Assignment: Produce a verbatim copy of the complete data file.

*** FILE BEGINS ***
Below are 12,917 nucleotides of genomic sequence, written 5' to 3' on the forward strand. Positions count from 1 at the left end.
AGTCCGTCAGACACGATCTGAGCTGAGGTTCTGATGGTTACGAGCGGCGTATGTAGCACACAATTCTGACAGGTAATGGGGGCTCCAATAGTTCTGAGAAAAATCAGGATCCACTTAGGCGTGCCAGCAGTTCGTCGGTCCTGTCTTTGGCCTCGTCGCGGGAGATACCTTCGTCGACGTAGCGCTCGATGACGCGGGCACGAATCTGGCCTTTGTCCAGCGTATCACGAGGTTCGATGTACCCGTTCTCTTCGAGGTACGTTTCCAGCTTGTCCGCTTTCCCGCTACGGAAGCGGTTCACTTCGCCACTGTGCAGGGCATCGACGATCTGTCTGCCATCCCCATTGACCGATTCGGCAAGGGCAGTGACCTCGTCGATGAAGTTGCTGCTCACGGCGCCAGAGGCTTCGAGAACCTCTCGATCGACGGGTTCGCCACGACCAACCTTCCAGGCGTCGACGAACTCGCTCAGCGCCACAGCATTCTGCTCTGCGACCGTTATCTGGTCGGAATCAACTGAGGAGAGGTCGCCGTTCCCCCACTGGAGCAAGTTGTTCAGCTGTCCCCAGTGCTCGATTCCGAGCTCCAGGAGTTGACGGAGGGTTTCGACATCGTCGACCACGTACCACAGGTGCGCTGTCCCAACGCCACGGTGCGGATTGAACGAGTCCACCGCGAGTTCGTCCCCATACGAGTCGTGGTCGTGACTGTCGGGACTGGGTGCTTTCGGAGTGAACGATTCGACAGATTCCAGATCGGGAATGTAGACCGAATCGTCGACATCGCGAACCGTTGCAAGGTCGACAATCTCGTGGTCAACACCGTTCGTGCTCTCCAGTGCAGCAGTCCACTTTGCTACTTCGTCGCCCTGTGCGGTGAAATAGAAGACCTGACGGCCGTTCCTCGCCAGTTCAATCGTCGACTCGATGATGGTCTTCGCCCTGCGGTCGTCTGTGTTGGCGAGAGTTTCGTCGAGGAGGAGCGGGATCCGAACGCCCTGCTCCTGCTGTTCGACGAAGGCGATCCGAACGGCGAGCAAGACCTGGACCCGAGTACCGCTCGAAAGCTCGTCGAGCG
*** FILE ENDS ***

Below are 12,917 nucleotides of genomic sequence, written 5' to 3' on the forward strand. Positions count from 1 at the left end.
AGTCCGTCAGACACGATCTGAGCTGAGGTTCTGATGGTTACGAGCGGCGTATGTAGCACACAATTCTGACAGGTAATGGGGGCTCCAATAGTTCTGAGAAAAATCAGGATCCACTTAGGCGTGCCAGCAGTTCGTCGGTCCTGTCTTTGGCCTCGTCGCGGGAGATACCTTCGTCGACGTAGCGCTCGATGACGCGGGCACGAATCTGGCCTTTGTCCAGCGTATCACGAGGTTCGATGTACCCGTTCTCTTCGAGGTACGTTTCCAGCTTGTCCGCTTTCCCGCTACGGAAGCGGTTCACTTCGCCACTGTGCAGGGCATCGACGATCTGTCTGCCATCCCCATTGACCGATTCGGCAAGGGCAGTGACCTCGTCGATGAAGTTGCTGCTCACGGCGCCAGAGGCTTCGAGAACCTCTCGATCGACGGGTTCGCCACGACCAACCTTCCAGGCGTCGACGAACTCGCTCAGCGCCACAGCATTCTGCTCTGCGACCGTTATCTGGTCGGAATCAACTGAGGAGAGGTCGCCGTTCCCCCACTGGAGCAAGTTGTTCAGCTGTCCCCAGTGCTCGATTCCGAGCTCCAGGAGTTGACGGAGGGTTTCGACATCGTCGACCACGTACCACAGGTGCGCTGTCCCAACGCCACGGTGCGGATTGAACGAGTCCACCGCGAGTTCGTCCCCATACGAGTCGTGGTCGTGACTGTCGGGACTGGGTGCTTTCGGAGTGAACGATTCGACAGATTCCAGATCGGGAATGTAGACCGAATCGTCGACATCGCGAACCGTTGCAAGGTCGACAATCTCGTGGTCAACACCGTTCGTGCTCTCCAGTGCAGCAGTCCACTTTGCTACTTCGTCGCCCTGTGCGGTGAAATAGAAGACCTGACGGCCGTTCCTCGCCAGTTCAATCGTCGACTCGATGATGGTCTTCGCCCTGCGGTCGTCTGTGTTGGCGAGAGTTTCGTCGAGGAGGAGCGGGATCCGAACGCCCTGCTCCTGCTGTTCGACGAAGGCGATCCGAACGGCGAGCAAGACCTGGACCCGAGTACCGCTCGAAAGCTCGTCGAGCG